Sony has been hitting all the high notes lately when it comes to Bluetooth wireless headphones. This blog has recently raved about the W1-1000X wireless neckband headphones and praised the WF-1000X wireless earbuds, though there were some reservations due to connection issues.
Last year, Sony hit the jackpot with the MDR-1000X wireless headphones, which not only topped Bose with noise cancellation quality, but became the best sounding wireless headphone set with the exception of the Bowers & Wilkins P7 Wireless. Sony has just released the follow-up to the MDR-1000X, the WH-1000MX2. Needless to say, Sony has outdone itself once again.
There isn’t much of a design difference between the MDR-1000X and the WH-1000MX2 headphones, except the latter now have a grainy substance on the side of the cups. This helps make it easier to use your finger to control volume, skip tracks, pause tracks, talk to Siri, answer a call, and other functions. There are also two buttons on the left ear pad instead of three — Ambient mode and noise cancellation can now be switched with the same button.
Speaking of noise cancellation, it is even slightly better than Sony’s previous effort. For example, I am at a Starbucks right now, and this place always has loud music playing, blenders running, etc. The WH-1000MX2 has cancelled out about 90 percent of the noise. It works slightly better than the noise cancellation on the Bose QuietComfort 35 II headphones, but Bose’s noise cancellation doesn’t put as much pressure on your ears.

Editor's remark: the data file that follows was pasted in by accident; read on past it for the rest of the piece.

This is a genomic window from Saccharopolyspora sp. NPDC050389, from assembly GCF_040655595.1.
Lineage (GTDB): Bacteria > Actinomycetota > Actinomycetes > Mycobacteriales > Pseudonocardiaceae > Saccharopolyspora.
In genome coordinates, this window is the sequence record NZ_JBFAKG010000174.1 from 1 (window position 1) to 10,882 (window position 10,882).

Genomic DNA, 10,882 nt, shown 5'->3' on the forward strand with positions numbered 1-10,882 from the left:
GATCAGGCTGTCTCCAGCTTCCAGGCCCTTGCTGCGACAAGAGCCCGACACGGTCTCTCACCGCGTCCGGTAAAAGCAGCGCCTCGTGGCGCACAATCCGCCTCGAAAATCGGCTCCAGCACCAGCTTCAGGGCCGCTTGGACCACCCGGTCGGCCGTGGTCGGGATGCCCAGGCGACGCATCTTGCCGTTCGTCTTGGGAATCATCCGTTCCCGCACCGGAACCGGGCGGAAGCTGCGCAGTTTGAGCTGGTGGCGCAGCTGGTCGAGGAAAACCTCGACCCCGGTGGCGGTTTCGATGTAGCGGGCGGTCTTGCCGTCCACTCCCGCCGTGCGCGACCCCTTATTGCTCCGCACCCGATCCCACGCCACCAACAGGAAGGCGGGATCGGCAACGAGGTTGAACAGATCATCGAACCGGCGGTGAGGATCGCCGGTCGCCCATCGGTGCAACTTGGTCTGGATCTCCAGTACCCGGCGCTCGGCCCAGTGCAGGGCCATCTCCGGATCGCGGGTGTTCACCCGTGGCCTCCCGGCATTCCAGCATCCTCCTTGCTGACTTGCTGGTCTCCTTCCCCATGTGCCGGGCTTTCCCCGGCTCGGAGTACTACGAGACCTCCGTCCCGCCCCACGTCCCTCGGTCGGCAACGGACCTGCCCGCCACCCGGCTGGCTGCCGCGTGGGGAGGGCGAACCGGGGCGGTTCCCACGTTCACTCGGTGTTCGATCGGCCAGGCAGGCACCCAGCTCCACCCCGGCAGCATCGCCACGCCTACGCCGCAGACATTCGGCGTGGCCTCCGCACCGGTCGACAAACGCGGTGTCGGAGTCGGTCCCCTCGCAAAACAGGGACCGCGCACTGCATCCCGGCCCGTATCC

There is an Ambient mode which allows you to be able to hear traffic and voices, and an app allows you to control just how much outside noise you hear. Then, there is the Adaptive Sound Control mode, which supposedly adjusts the ambient sound based on your current activity. It works better than it did on the MDR-1000X, but it still takes too long. Setting up the amount of ambient sound needed works better when setting it manually on Sony’s Headphone app, which is available for iOS or Android devices.
The WH-1000MX2 has the same sound stage as all of Sony’s recent headphones — heavy (but not too domineering) bass, emphasized highs, and present mids. The only time I heard any slight distortion (in the lows) was when listening to “Candy Shop” by 50 Cent. Still, listening to the the song was an ear-kicking delight.
If you like the signature Bose sound and don’t mind a little extra bass, chances are you will like the sound better on the WH-1000MX2 more than competing headphones by Bose and Sennheiser. Sony kicks you in the ear with the bass, and this is perfect when listening to EDM or R&B. When listening to soft rock, it can be a touch annoying.
Then, there is phone quality. While you won’t sound as clear as you do on Bose’s QC35s, the quality is more than adequate. A friend even told me that I sounded fine (if a little ruffled) when talking to him from a loud Starbucks. The good thing is that noise cancelling still works when you are on a call, so you don’t hear the other people much when you talk.
Sony has pretty much thrown everything at the kitchen sink with the WH-1000MX2, and almost everything has landed safely. Sony’s latest wireless noise cancelling headphones are the best overall high-end cans on the market, easily beating competitors like Bose, Beats, Sennheiser, and Bowers & Wilkins.